President Trump, whose Twitter malaprops often set off a deluge of social media criticism, was targeted on today for a linguistic misfire involving the phrase “locked and loaded.”

In a series of tweets this morning Trump outlined why he said he had decided to call off a military strike on Iran he had planned in response to its having shot down a U.S. drone.

He said he decided the estimated death toll of 150 would be a disproportionate response.

“We were cocked & loaded to retaliate last night on 3 different sights when I asked, how many will die,” wrote Trump, an outspoken supporter of gun rights and the beneficiary of $30 million in National Rifle Association campaign spending.

 

 

Instead of “cocked & loaded,” Trump probably meant “locked and loaded,” which means to prepare a gun for immediate firing.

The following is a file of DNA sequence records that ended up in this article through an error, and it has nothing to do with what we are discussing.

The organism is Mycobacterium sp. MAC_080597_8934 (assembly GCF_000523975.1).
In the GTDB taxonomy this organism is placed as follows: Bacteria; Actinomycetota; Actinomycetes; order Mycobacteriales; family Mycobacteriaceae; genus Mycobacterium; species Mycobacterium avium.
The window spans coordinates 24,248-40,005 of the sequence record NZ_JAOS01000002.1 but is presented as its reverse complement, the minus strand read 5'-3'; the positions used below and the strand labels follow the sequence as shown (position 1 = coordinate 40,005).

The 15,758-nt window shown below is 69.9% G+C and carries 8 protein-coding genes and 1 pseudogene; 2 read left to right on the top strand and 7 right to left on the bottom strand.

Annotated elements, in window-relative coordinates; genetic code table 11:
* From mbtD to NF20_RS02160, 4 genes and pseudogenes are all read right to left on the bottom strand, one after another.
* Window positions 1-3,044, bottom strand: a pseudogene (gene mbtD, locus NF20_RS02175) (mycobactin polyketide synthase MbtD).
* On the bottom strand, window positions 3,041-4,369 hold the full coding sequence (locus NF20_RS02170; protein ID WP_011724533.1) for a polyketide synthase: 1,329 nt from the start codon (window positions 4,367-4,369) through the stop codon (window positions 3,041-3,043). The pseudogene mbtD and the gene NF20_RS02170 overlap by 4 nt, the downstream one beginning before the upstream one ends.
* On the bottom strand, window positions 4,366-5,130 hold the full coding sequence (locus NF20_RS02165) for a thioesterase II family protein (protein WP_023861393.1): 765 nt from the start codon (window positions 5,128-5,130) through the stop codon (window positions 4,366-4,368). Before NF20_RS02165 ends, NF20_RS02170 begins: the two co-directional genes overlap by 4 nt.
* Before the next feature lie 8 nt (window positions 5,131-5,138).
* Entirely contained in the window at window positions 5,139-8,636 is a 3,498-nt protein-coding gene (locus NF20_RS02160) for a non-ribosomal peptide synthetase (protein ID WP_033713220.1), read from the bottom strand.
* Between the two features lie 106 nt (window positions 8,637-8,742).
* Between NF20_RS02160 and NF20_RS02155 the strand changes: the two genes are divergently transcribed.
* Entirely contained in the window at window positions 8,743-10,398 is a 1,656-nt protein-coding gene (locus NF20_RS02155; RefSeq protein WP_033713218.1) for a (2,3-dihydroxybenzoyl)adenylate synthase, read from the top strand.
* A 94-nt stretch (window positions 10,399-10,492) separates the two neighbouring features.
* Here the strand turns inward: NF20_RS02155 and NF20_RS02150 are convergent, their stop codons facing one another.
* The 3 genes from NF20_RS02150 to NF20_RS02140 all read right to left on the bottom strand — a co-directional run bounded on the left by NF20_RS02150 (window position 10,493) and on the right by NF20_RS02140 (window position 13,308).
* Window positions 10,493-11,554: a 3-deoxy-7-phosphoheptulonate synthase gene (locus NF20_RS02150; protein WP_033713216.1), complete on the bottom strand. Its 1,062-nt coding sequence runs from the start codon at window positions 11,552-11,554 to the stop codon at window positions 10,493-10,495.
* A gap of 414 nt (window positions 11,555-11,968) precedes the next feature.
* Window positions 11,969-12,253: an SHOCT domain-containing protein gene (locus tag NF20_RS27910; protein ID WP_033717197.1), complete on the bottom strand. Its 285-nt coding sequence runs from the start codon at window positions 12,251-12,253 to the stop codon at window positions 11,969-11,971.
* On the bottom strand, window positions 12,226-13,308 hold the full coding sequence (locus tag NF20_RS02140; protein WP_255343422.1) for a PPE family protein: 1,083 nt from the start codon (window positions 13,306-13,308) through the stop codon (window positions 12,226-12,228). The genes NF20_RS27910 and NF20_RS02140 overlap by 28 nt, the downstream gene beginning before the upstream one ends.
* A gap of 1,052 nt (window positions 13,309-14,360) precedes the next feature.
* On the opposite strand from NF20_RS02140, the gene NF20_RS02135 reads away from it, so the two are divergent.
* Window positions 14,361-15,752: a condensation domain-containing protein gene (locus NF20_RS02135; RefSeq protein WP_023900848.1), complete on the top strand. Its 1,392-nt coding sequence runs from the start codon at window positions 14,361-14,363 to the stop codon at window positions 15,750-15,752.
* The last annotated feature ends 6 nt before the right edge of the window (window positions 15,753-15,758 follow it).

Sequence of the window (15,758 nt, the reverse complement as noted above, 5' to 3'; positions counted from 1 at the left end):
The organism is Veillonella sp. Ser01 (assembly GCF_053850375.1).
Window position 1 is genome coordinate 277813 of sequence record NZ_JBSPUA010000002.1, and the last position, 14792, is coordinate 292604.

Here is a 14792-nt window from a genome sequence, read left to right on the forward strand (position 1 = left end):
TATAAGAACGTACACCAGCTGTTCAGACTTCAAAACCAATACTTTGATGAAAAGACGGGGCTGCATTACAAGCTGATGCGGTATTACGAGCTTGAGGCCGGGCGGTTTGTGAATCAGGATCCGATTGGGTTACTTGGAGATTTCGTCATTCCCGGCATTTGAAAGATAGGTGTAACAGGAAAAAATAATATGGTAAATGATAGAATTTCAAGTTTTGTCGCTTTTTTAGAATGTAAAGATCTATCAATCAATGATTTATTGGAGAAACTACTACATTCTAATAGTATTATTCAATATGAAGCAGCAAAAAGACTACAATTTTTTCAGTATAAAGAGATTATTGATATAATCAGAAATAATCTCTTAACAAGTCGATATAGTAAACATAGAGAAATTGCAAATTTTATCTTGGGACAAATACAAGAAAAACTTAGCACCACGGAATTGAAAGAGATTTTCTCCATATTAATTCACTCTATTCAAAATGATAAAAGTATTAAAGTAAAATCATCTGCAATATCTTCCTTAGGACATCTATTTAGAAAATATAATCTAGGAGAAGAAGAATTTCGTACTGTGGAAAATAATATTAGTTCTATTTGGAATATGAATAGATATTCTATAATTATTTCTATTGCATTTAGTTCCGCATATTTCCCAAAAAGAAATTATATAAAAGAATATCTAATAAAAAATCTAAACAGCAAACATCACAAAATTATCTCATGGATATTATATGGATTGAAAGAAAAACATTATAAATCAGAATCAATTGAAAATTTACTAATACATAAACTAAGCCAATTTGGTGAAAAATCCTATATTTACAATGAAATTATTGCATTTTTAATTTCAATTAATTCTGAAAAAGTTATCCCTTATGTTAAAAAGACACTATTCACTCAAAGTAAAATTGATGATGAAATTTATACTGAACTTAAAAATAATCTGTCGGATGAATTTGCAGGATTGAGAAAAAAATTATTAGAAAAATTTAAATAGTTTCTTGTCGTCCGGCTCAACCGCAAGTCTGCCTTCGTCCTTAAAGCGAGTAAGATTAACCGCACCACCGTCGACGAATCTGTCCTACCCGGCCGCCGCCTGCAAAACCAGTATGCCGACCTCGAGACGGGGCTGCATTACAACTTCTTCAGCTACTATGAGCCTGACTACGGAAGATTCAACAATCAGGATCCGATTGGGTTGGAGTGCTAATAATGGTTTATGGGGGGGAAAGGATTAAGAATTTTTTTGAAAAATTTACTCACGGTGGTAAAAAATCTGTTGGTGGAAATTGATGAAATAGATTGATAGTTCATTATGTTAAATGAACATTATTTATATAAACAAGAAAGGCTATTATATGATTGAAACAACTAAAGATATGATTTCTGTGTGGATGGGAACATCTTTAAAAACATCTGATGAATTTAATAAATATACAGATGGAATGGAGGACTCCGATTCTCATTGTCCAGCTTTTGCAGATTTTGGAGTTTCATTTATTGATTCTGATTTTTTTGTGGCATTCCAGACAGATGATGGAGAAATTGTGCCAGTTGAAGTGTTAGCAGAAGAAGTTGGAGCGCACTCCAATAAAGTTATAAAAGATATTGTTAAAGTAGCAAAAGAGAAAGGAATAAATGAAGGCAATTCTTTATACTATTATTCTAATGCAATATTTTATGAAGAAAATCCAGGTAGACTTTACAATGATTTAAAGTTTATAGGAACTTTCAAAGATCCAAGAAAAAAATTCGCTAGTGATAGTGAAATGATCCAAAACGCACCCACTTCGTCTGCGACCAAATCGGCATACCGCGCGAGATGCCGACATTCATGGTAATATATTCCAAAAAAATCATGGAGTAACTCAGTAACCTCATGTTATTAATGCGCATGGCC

Critics swarmed the internet to correct the term, as well as to point out that Trump had meant to say “sites” instead of “sights.”

 

 

Trump did use the proper term “locked and loaded” in August 2017 in saying that “military solutions” were in place to use against North Korea when tensions were high with leader Kim Jong Un.

In 2015, Trump said he had a license to carry a gun and sometimes did so.

 

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